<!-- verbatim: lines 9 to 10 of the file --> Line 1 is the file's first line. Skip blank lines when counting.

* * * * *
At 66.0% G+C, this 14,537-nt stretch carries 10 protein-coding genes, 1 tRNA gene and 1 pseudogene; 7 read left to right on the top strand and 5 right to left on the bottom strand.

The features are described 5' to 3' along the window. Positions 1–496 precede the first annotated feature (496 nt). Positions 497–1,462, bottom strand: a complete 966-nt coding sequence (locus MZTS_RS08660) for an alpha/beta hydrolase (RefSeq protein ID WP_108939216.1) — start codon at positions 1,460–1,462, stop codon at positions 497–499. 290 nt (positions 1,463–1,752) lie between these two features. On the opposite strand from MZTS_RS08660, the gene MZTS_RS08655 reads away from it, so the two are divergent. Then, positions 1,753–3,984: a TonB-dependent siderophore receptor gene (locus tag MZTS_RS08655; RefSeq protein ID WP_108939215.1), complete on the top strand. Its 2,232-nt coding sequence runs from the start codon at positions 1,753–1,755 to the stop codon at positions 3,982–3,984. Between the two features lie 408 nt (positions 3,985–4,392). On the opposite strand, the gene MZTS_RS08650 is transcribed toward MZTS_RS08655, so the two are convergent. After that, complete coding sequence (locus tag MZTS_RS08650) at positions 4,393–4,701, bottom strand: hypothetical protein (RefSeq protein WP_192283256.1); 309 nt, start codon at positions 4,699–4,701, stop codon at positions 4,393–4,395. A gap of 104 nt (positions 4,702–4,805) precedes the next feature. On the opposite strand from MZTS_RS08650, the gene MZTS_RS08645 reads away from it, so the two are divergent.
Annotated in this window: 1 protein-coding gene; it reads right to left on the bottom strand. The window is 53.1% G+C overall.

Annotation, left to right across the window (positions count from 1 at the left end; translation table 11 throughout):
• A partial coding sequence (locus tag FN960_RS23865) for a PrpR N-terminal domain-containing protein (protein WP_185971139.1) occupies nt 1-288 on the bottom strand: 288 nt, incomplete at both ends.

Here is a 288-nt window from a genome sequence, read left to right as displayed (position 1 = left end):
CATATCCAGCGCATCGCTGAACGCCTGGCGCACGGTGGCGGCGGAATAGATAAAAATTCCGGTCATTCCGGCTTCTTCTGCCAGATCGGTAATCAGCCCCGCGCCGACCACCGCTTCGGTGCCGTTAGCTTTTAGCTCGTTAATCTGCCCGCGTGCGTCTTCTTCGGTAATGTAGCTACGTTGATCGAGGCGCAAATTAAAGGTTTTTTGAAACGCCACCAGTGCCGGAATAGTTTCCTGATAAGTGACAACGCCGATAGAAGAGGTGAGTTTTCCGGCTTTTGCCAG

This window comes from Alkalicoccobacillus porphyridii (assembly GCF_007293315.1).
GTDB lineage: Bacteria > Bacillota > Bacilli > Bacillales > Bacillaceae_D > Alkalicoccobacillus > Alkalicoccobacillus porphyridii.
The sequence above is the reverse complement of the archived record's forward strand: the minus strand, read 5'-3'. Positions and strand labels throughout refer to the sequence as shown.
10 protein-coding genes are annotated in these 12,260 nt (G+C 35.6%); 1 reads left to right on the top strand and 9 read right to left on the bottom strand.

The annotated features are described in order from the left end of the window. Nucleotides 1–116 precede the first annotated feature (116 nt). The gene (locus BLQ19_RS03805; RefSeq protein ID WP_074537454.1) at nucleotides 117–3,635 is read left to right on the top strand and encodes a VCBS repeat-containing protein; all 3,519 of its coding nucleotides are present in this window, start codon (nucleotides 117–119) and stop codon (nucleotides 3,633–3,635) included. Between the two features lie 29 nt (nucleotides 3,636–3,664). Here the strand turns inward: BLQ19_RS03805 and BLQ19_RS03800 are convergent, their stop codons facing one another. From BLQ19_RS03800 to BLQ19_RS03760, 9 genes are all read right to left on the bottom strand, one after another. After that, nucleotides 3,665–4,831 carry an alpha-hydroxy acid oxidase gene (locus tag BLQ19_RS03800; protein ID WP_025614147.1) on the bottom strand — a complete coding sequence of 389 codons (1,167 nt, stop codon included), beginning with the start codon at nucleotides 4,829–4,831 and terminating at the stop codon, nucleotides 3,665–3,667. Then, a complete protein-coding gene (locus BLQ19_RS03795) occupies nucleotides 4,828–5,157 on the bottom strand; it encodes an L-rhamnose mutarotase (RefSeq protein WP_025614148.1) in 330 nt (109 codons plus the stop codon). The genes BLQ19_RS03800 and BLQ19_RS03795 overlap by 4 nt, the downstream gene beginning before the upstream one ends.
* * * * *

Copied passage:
GTDB lineage: Bacteria > Bacillota > Bacilli > Bacillales > Bacillaceae_D > Alkalicoccobacillus > Alkalicoccobacillus porphyridii.
The sequence above is the reverse complement of the archived record's forward strand: the minus strand, read 5'-3'. Positions and strand labels throughout refer to the sequence as shown.